2) Procure via nursery, seed stores, friends, or wild-crafting.
3) Sow or plant, tend, and propagate.

I could spend all my time digging through farmsteading books, and I totally will because it is fun!  But at the same time:

Ecclesiastes wrote:Of making many books there is no end, and much study wearies the body.



So my unsolicited recommendation, if you're anything like me and rather enjoy planning and analyzing and strategizing, being prepared and having a clear course of action completely laid out before starting endeavors: give yourself more permission to satisfice, rather than optimize.  Think 80/20 rule.

In other words, depending on your goals, you may find that the list you *need* to make for your bee friends might only be three to five plants long.  But if you *want* a nice long list, Edible Forest Gardens is certainly a nice book for a number of planning purposes, bees' needs included.
 
master steward
Posts: 5806
Location: USDA Zone 8a
1751
dog hunting food preservation cooking bee greening the desert
  • Likes 7
  • Mark post as helpful
  • send pies
    Number of slices to send:
    Optional 'thank-you' note:
  • Quote
  • Report post to moderator
Here are some helpful threads to add to you resource list:

https://permies.com/t/141638/Keeping-Bees-Forest-Garden

https://permies.com/t/161781/Sequentially-Blooming-Plants-Bee-Support

https://permies.com/t/156846/Mediterranean-Bee-Plants

I suggest making a list of the plants that would work best for you.

Some folks like a specific plant to make their favorite honey.

My favorite honey is "Orange Blossom Honey". It might be available in South Texas though not in my part of Texas.
 
Cindy Haskin
pioneer
Posts: 205
Location: So Cal - Inland Empire
44
foraging rabbit books fiber arts medical herbs homestead
  • Likes 3
  • Mark post as helpful
  • send pies
    Number of slices to send:
    Optional 'thank-you' note:
  • Quote
  • Report post to moderator
George - thanks for that reply and suggestion for the book. I'd love to get hold of just the calendar pages mostly because I can't afford even the sale price of the book(s). I am working on a list of my own including most of the trees, shrubs and (mostly) perennials that I already have planned for other uses as well. Isn't that a main focus of permaculture, many uses for the same plant/critter/whathaveyou?  And it's a tedious job to hand copy the info I want from the many pages of good information out there on the "net". Which I hope to then copy into an excel document.... you see how this is going...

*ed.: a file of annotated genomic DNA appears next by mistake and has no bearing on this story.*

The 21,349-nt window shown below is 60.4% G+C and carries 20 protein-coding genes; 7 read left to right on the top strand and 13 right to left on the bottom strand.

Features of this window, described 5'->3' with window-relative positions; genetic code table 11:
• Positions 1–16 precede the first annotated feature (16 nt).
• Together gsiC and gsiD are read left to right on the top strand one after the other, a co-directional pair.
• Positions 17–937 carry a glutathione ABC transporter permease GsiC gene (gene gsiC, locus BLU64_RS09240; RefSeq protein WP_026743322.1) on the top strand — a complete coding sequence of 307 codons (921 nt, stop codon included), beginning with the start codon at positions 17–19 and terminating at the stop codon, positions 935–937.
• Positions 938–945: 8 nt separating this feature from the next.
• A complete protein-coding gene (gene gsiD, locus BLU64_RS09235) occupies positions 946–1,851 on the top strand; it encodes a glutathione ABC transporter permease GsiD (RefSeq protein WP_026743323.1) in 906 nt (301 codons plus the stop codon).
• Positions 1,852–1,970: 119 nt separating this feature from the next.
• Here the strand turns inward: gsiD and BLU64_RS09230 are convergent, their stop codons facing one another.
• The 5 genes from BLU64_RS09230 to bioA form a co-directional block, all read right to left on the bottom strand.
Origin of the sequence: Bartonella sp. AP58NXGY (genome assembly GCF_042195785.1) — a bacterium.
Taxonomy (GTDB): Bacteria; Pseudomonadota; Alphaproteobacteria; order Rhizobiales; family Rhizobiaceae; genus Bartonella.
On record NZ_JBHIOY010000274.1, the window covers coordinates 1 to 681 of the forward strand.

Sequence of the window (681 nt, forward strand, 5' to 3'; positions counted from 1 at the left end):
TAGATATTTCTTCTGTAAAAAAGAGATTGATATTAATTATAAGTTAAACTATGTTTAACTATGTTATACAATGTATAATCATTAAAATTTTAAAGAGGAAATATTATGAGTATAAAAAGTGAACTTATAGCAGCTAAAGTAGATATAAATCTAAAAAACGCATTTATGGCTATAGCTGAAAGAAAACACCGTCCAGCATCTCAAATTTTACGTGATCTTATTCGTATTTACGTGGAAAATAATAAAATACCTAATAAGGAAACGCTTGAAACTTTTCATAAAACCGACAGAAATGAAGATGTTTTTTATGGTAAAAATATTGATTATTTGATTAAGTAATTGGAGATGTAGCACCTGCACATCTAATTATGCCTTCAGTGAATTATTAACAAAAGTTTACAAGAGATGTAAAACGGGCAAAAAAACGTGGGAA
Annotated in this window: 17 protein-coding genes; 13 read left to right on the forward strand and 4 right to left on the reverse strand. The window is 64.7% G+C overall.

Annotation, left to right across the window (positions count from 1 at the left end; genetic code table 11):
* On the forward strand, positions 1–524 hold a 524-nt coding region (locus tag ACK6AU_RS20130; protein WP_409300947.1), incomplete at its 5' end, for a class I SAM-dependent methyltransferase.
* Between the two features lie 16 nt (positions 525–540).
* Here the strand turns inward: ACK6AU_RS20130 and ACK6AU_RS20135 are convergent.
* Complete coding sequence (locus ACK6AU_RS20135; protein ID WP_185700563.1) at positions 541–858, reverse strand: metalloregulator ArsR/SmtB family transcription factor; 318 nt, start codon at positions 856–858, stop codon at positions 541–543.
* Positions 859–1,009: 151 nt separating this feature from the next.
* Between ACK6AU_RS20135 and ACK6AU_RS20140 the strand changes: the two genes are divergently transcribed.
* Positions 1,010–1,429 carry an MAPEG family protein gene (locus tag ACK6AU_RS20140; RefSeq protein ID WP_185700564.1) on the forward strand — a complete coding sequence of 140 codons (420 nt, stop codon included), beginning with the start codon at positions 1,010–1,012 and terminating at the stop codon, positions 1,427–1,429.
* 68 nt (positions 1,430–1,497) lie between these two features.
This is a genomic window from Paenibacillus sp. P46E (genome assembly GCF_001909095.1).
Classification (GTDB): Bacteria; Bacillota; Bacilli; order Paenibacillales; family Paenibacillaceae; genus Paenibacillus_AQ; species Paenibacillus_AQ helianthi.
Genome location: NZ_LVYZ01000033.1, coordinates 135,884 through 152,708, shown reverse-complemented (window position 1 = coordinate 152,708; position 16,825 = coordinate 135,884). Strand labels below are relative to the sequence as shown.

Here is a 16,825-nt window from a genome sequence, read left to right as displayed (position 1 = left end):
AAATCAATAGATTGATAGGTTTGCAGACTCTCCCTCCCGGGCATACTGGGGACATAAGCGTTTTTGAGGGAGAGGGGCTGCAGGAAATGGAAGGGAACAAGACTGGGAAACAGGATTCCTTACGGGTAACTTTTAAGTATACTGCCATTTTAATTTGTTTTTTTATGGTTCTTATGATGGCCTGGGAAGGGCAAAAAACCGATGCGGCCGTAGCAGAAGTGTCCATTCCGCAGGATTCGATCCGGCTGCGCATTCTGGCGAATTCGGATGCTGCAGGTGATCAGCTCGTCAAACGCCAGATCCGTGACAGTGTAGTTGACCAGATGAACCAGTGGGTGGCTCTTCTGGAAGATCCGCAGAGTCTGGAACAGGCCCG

Anne - more great permies.com threads to explore that I hadn't found after searching through many of the pages in the bee forum. The one that is the sequentially blooming looks most promising. I am responding before I have even peeked at those links. If I remember right, you have helped me before in finding stuff I've been looking for! Big air hugs for all the help! My favorite honey is orange blossom as well. The smell of orange blossoms is truly devine!

https://midwestpermaculture.com/    - This link is to a "school" for permaculture, but they have a couple of "freebies" that I have downloaded/printed out to include in one of my several notebooks of research for the life I dream of living soon. One is "80 Favorite Plants for Permaculture Guilds in the Midwest", discovered when I first heard about guilds. This list gives common names, scientific names, main yields where the "nectary" info is, then height and width numbers and zone numbers. Then there is the plant guild e-booklet that is also printed out in my notebook. Where I have run into unfamiliar plant suggestions, I have also printed out pertinent info for them as well. Like goumi berry, the viburnum aka highbush cranberry, linden or tilia, and lovage.
 
gardener & hugelmaster
Posts: 2629
Location: Gulf of Mexico cajun zone 8
1126
cattle hugelkultur cat dog trees hunting chicken bee woodworking homestead ungarbage
  • Likes 5
  • Mark post as helpful
  • send pies
    Number of slices to send:
    Optional 'thank-you' note:
  • Quote
  • Report post to moderator
Peach honey! If you like peaches you won't be disappointed. Another excellent honey is sourwood honey but those trees grow in the mountains. Peaches are more common. I also strongly recommend buckwheat.
 
George Yacus
pollinator
Posts: 280
170